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What Car? says

3 out of 5 stars

For It has a practical boot as well as powerful, frugal engines, and all models are well-equipped

Against Dull interior, firm ride and too much road noise

Verdict Unbreakable reliable family transport that's cheap to buy and run

Go for… 2.0-litre GLS

Avoid… 2.5-litre V6

Mitsubishi Galant Estate
  • 1. Alloy wheels, twin front airbags, sunroof, remote central locking alarm, cruise control and four electric windows come as standard
  • 2. Although mechanical problems are very rare, when they do occur they can be quite pricey to fix
  • 3. The automatic gearbox can cause costly problems, but because this was an option, it shouldn’t be too hard to find a manual version
  • 4. The suspension is notoriously pricey to overhaul, so make sure it’s in good order by checking for uneven tyre wear
  • 5. The braking system is the most common cause of problems, so make sure the car stops in a straight line
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Mitsubishi Galant Estate full review with expert trade views

When looking to buy an estate car, most used buyers stick to the names they trust, like Vectra, Mondeo and Passat. They might well be missing a trick, because choosing a less obvious car could pay big dividends in reliability and value for money.

With its aggressive styling, the Mitsubishi Galant certainly looks a lot different to the established crowd. It’s not bad to drive, but it’s by no means the best car of its generation – a Passat is better on almost every count. However, the Galant is much cheaper.

That said, the Galant handles reasonably well and cruises smoothly on the motorway. The only major complaint is that it rides a bit too firmly around town.

The cabin is undoubtedly a weak point, too, because of some cheap-looking materials and a shortage of space in the rear seats. However, the boot is big and practical, you get a lot of equipment for a little cash, and reliability is superb.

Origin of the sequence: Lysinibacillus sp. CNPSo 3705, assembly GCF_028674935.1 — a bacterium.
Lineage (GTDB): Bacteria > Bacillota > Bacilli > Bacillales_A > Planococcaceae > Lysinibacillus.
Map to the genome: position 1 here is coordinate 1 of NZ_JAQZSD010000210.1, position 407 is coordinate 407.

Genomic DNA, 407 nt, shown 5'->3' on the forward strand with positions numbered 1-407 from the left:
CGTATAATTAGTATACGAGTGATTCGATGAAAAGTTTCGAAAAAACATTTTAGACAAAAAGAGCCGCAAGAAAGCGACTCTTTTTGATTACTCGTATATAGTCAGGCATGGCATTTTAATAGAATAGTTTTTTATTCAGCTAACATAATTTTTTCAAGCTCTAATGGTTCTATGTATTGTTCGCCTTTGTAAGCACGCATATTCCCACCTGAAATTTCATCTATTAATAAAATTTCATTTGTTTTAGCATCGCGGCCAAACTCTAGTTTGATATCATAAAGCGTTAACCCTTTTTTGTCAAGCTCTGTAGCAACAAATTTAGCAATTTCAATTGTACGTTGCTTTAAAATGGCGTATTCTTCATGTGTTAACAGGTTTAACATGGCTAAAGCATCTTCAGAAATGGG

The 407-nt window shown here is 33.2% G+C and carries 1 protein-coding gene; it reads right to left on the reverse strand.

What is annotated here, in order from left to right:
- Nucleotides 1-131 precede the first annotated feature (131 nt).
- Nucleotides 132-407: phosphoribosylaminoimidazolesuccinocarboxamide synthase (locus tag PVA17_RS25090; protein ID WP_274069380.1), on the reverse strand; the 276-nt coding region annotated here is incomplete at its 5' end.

Trade view

Martin Keighley

Bullet-proof reliability. Ageing looks and cheap plastics inside

Martin Keighley
Valuations expert,
What Car? Used Car Price Guide

The 2.0-litre GLS is the best engine. It has a healthy 134bhp and copes well with the extra weight of the estate over the saloon. Performance is reasonable and you’ll get a competitive average fuel consumption of around 34.0mpg.

The saloon’s excellent equipment list is carried over to the estate, so you’ll get alloy wheels, twin front airbags, sunroof, remote central locking alarm, cruise control and four electric windows as standard.

The only other choice you have is the 2.5-litre V6. It’s a bit disappointing as a sporty model because it’s only a second quicker to 60mph than the 2.0-litre. That said, you don’t lose too much in the way of fuel economy, because you’ll still get 31.0mpg.

What you do gain with the V6, though, is more kit. On top of GLS trim you get air-conditioning, side airbags and a CD changer.

Trade view

John Owen

Mechanically almost unbreakable. Good accommodation and reasonable to drive

John Owen
Buyer,
Fords of Winsford

In comparison to the Vectras and Passats of the day, you’ll be quids in. Few come as cheap as the Galant, especially when you consider how much car you’ll get for how little cash.

Residual values were awful when the car was new, and while this made it unpopular, it now makes the Galant a brilliant used buy

Running costs are reasonably cheap. You’ll get roughly the same fuel economy as you’d get from the equivalent Vectra or Passat, and insurance groupings of 12 for the 2.0-litre and 14 for the V6 are also comparable.

Servicing will prove a bit costlier than it will for Vectra or Passat owners, but there’s not a lot in it. You’ll spend less time at the garage, thanks to the Galant’s bullet-proof reliability - very little is likely to go wrong.

Trade view

Martin Keighley

Bullet-proof reliability. Ageing looks and cheap plastics inside

Martin Keighley
Valuations expert,
What Car? Used Car Price Guide

Although mechanical problems are very rare, when they do occur they can be quite pricey to fix. According to data from Warranty Direct, the cost of the average repair is almost double that of the Vectra and the Passat.

Don’t worry too much, though. The Galant’s reliability record is sufficiently superior, so you’ll probably still be better off with the Galant in the long run.

The braking system is the most common cause of problems, so check it thoroughly - make sure the car stops in a straight line.

The automatic gearbox can cause an expensive problem, but because this was a cost option when the Galant was new, it shouldn’t be too hard to find a manual version. The Galant’s suspension is also notoriously pricey to overhaul, so make sure it’s in good order by checking for uneven tyre wear.

Trade view

John Owen

Mechanically almost unbreakable. Good accommodation and reasonable to drive

John Owen
Buyer,
Fords of Winsford
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